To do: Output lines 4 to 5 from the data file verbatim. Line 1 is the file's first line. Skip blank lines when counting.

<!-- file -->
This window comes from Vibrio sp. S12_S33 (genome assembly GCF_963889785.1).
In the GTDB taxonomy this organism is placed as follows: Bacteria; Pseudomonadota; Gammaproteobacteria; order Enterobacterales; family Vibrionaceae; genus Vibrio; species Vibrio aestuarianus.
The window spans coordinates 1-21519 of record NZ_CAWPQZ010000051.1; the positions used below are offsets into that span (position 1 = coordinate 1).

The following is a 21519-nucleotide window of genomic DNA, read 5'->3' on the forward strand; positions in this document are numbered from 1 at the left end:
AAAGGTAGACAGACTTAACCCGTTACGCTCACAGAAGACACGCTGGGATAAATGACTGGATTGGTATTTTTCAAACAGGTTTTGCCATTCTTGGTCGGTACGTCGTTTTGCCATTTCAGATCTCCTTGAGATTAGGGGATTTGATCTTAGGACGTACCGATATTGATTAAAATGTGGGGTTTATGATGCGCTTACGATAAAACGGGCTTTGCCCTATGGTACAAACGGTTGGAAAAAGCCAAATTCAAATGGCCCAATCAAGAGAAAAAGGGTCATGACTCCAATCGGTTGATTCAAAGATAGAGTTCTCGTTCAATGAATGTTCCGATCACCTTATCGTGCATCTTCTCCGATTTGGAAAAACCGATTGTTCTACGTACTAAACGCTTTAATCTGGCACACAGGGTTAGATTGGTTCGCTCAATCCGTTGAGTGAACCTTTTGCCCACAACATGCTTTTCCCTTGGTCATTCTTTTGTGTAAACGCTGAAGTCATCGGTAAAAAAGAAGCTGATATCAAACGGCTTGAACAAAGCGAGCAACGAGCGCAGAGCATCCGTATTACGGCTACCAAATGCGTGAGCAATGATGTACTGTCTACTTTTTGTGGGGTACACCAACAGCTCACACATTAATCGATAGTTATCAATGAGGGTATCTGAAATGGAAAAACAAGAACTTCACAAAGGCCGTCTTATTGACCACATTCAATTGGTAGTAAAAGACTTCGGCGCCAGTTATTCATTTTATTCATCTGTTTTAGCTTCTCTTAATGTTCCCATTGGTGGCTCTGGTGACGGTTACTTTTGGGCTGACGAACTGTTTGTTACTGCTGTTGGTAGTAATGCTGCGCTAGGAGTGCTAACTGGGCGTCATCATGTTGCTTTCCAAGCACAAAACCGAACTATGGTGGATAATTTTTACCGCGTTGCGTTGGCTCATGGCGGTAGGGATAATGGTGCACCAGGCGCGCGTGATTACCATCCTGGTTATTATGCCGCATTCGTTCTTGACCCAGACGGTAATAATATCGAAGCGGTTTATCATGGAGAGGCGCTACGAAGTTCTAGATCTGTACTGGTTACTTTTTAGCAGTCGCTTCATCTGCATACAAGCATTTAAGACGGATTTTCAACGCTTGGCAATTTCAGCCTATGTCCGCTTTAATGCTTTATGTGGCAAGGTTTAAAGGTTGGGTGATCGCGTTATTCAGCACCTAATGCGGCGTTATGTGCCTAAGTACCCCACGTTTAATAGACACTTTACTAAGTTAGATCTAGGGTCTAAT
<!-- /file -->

The following is a 21519-nucleotide window of genomic DNA, read 5'->3' on the forward strand; positions in this document are numbered from 1 at the left end:
AAAGGTAGACAGACTTAACCCGTTACGCTCACAGAAGACACGCTGGGATAAATGACTGGATTGGTATTTTTCAAACAGGTTTTGCCATTCTTGGTCGGTACGTCGTTTTGCCATTTCAGATCTCCTTGAGATTAGGGGATTTGATCTTAGGACGTACCGATATTGATTAAAATGTGGGGTTTATGATGCGCTTACGATAAAACGGGCTTTGCCCTATGGTACAAACGGTTGGAAAAAGCCAAATTCAAATGGCCCAATCAAGAGAAAAAGGGTCATGACTCCAATCGGTTGATTCAAAGATAGAGTTCTCGTTCAATGAATGTTCCGATCACCTTATCGTGCATCTTCTCCGATTTGGAAAAACCGATTGTTCTACGTACTAAACGCTTTAATCTGGCACACAGGGTTAGATTGGTTCGCTCAATCCGTTGAGTGAACCTTTTGCCCACAACATGCTTTTCCCTTGGTCATTCTTTTGTGTAAACGCTGAAGTCATCGGTAAAAAAGAAGCTGATATCAAACGGCTTGAACAAAGCGAGCAACGAGCGCAGAGCATCCGTATTACGGCTACCAAATGCGTGAGCAATGATGTACTGTCTACTTTTTGTGGGGTACACCAACAGCTCACACATTAATCGATAGTTATCAATGAGGGTATCTGAAATGGAAAAACAAGAACTTCACAAAGGCCGTCTTATTGACCACATTCAATTGGTAGTAAAAGACTTCGGCGCCAGTTATTCATTTTATTCATCTGTTTTAGCTTCTCTTAATGTTCCCATTGGTGGCTCTGGTGACGGTTACTTTTGGGCTGACGAACTGTTTGTTACTGCTGTTGGTAGTAATGCTGCGCTAGGAGTGCTAACTGGGCGTCATCATGTTGCTTTCCAAGCACAAAACCGAACTATGGTGGATAATTTTTACCGCGTTGCGTTGGCTCATGGCGGTAGGGATAATGGTGCACCAGGCGCGCGTGATTACCATCCTGGTTATTATGCCGCATTCGTTCTTGACCCAGACGGTAATAATATCGAAGCGGTTTATCATGGAGAGGCGCTACGAAGTTCTAGATCTGTACTGGTTACTTTTTAGCAGTCGCTTCATCTGCATACAAGCATTTAAGACGGATTTTCAACGCTTGGCAATTTCAGCCTATGTCCGCTTTAATGCTTTATGTGGCAAGGTTTAAAGGTTGGGTGATCGCGTTATTCAGCACCTAATGCGGCGTTATGTGCCTAAGTACCCCACGTTTAATAGACACTTTACTAAGTTAGATCTAGGGTCTAAT